Journey to the East is written from the point of view of a man coincidentally called ‘H. H.’ who becomes a member of ‘The League’, a timeless religious sect whose members include famous fictional and real characters, such as Plato, Mozart, Pythagoras, Paul Klee, Don Quixote, Tristram Shandy, Baudelaire, and the ferryman Vasudeva, a character from one of Hesse’s earlier works, Siddhartha. A branch of the group goes on a pilgrimage to ‘the East’ in search of the ‘ultimate Truth’. The narrator speaks of traveling through both time and space, across geography imaginary and real. Although at first fun and enlightening, the Journey runs into a crisis in a deep mountain gorge called Morbio Inferiore when Leo, aparently a simple servant, disappears, causing the group to plummet into anxiety and argument. Leo is described as happy, pleasant, handsome, beloved by everyone, having a rapport with animals to a discerning reader, he seems a great deal more than a simple servant, but nobody in the pilgrimage, including the narrator, seems to get this. Nor does anyone seem to wonder why the group dissolves in dissension and bickering after Leo disappears. Instead they accuse Leo of taking with him various objects which they seem to be missing and which turn up later and which they regard as very important and which later turn out not to be very important, and they blame him for the eventual disintegration of the group and failure of the Journey. Years later the narrator tries to write his story of the Journey, even though he has lost contact with the group and believes the League no longer exists. But he is unable to put together any coherent account of it; his whole life has sunk into despair and disillusionment since the failure of the one thing which was most important to him, and he has even sold the violin with which he once offered music to the group during the journey. Finally, at the advice of a friend, he finds the servant Leo and, having failed in his attempt to re establish communication with him or even be recognized by him when he meets him on a park bench, writes him a long, impassioned letter of ‘grievances, remorse and entreaty’ and posts it to him that night. The next morning Leo appears in the narrator’s home and tells him he has to appear before the High Throne to be judged by the officials of the League. It turns out to the narrator’s surprise that Leo, the simple servant, is actually President of League, and the crisis in Morbio Inferiore was a test of faith which the narrator and everyone else flunked rather dismally and H. H. continues to flunk test after test even after finding this out. But the final d nouement is a stroke of Hesse’s typical Eastern mysticism at its finest.
The final novel of Hermann Hesse, for which he won the Nobel Prize for Literature in 1946, The Glass Bead Game is a fascinating tale of the complexity of modern life as well as a classic of modern literatureSet in the 23rd century, The Glass Bead Game is the story of Joseph Knecht, who has been raised in Castalia, the remote place his society has provided for the intellectual elite to grow and flourish. Since childhood, Knecht has been consumed with mastering the Glass Bead Game, which requires a synthesis of aesthetics and scientific arts, such as mathematics, music, logic, and philosophy, which he achieves in adulthood, becoming a Magister Ludi Master of the Game.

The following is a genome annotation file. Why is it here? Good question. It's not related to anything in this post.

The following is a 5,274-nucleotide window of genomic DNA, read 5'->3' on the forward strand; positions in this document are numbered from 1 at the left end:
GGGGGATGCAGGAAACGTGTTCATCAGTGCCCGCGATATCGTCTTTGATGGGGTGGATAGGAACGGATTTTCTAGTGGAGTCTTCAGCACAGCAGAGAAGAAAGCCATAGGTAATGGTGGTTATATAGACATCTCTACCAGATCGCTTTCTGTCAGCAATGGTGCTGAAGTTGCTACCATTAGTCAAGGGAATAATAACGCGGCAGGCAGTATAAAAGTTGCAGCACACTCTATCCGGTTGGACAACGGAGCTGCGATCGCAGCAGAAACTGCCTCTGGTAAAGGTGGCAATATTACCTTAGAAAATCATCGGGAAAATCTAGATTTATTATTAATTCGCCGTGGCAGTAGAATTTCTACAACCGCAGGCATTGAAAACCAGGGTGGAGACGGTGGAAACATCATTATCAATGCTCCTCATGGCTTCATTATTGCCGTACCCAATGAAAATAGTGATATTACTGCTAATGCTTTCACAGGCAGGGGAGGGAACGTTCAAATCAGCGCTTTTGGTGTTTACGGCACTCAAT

Few American readers seem to be aware that Hermann Hesse, author of the epic novels Steppenwolf and Siddhartha, among many others, also wrote poetry, the best of which the poet James Wright has translated and included in this book. This is a special volume filled with short, direct Poems about love, death, loneliness, the seasons that is imbued with some of the imagery and feeling of Hesse’s novels but that has a clarity and resonance all its own, a sense of longing for love and for home that is both deceptively simple and deeply moving.
This volume offers a substantial portion of Hesse’s copious writings and is representative of his fundamental themes and interests. Includes Siddhartha, Hesse’s most celebrated work, which reflects his lifelong studies of Oriental myth and religion, Demian, an inner journey which had an unprecedented impact on the youth of its day, plus other writings which show Hesse as a master of self irony and the short story form.
Nobel Prize winner Hermann Hesse was one of the definitive writers of the 20th century. Reminiscent of ancient Oriental and German romantic tales, these fairy tales will enthrall and delight listeners of all ages. Full of visionaries and seekers, pricesses and wandering poets, Hesse’s tales inspire us with deep spiritual longing and harbor the greatest joys and the deepest wounds of the heart. 2 cassettes.
The letters present two great XX century Nobel Prize writers grieving for the ruined world. In the 1930s and 1940s, they rail against the stupidity of war and the cowardice of diplomats, against the social savagery of the Na*zis, against the blind forces of abstraction and nationalism. They brood about the fate of Germany and of Europe after the last shots have been fired. They have lived through a time of extraordinary horror and yet they have not surrendered to despair or nihilism. Reading the letters, the reader will feel like some privileged guest in a special room, sitting off to the side somewhere, listening while these men talk.
Zipes brings together the best literary fairy tales ever written, giving readers a sense of the history of the genre and its evolution. Includes more than 60 tales by writers such as Hans Christian Andersen, Wilhelm Grimm, Voltaire, Goethe, Hawthorne, Yeats, Hesse, Thurber, Jane Yolen, Angela Carter, and more. Illustrated.